What type of businesses are applicable?
State and federal air regulations may apply to your business if you emit air pollutants, such as particulates, dust, fumes, gases, mist, smoke, vapors or odors. While this definition covers many different processes, four criteria can often help identify a contaminant source.
Does your business:
- Have something with a stack, dust collector or vent?
Examples: shot blasters, grinders, storage tanks
- Use a process that includes paints, solvents, adhesives or other chemicals?
Examples: paint booths, degreasers, solvent cleaning tanks
- Use a process that burns fuel (e.g., oil, natural gas, coal)?
Examples: boilers, furnaces, process heaters
- Have an area that produces visible dust, smoke or odors?
Examples: unpaved roadways, material handling areas
State Rules Resources
Idaho Department of Environmental Quality (DEQ) Air Quality Home Page
Idaho DEQ Air Permitting Home Page
IDAPA 58 – The complete rules for the control of air pollution in Idaho
AP-42 – Compilation of Air Emissions Factors
Idaho DEQ Forms & Checklists
Federal Rules Resources
Click on the applicable operations of your business to learn more.
Paint Stripping/Surface Coating
Plating and Polishing
Metal Fabrication/Metal Finishing
Auto Body Shops – Paint Stripping
Commercial, Institutional Boilers and Process Heaters
Reciprocating Internal Combustion Engines (RICE)
Rules For Other Businesses and Activities
The National Small Business Environmental Assistance Program manages a very detailed website with resources to assist small businesses in environmental regulation compliance. Click here to visit.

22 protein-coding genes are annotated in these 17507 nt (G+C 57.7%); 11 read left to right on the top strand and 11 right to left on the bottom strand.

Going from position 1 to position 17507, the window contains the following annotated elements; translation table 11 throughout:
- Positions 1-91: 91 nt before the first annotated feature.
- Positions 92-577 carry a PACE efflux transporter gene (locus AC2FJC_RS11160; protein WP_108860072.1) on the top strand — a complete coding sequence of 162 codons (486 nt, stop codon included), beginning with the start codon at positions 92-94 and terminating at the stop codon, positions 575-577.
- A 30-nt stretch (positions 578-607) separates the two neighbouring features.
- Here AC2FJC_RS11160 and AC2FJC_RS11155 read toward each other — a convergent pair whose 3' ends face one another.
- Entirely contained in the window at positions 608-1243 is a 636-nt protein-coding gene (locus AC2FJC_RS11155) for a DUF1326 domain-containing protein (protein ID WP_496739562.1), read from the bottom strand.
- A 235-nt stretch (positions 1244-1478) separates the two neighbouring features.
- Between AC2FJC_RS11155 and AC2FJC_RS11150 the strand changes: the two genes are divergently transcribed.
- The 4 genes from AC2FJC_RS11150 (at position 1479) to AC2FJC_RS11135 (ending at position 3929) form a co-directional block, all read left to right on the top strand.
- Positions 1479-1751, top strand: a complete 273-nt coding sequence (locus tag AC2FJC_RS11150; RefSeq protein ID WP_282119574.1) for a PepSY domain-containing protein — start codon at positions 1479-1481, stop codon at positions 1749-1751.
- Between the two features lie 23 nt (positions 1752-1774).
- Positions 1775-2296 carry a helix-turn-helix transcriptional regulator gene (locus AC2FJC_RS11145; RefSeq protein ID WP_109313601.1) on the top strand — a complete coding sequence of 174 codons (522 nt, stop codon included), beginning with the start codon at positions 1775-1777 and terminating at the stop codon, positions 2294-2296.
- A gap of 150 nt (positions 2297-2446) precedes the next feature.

Who to contact?
Idaho Department of Environmental Quality Air Quality Permitting Hotline
Idaho Small Business Development Center
Why the Idaho SBDC?
The assistance provided to you through our Environmental Assistance Program is federally mandated through the Clean Air Act to support small businesses who want confidential assistance in understanding and complying with state and federal air quality regulations and cannot afford to hire a consultant.
How big does my business need to be to be concerned about DEQ regulations?
At the Idaho SBDC, we advise that any business needs to take inventory of their emissions. Its better to know than assume. Contact us to get started.
What’s the first step if I know I’m out of compliance?
The Idaho SBDC can serve as a confidential, no-cost go-between for the DEQ to determine what you need to do to come in compliance.
If my business is on a reservation, do DEQ rules apply?
No, you are responsible to the EPA regulations specifically. Learn more here.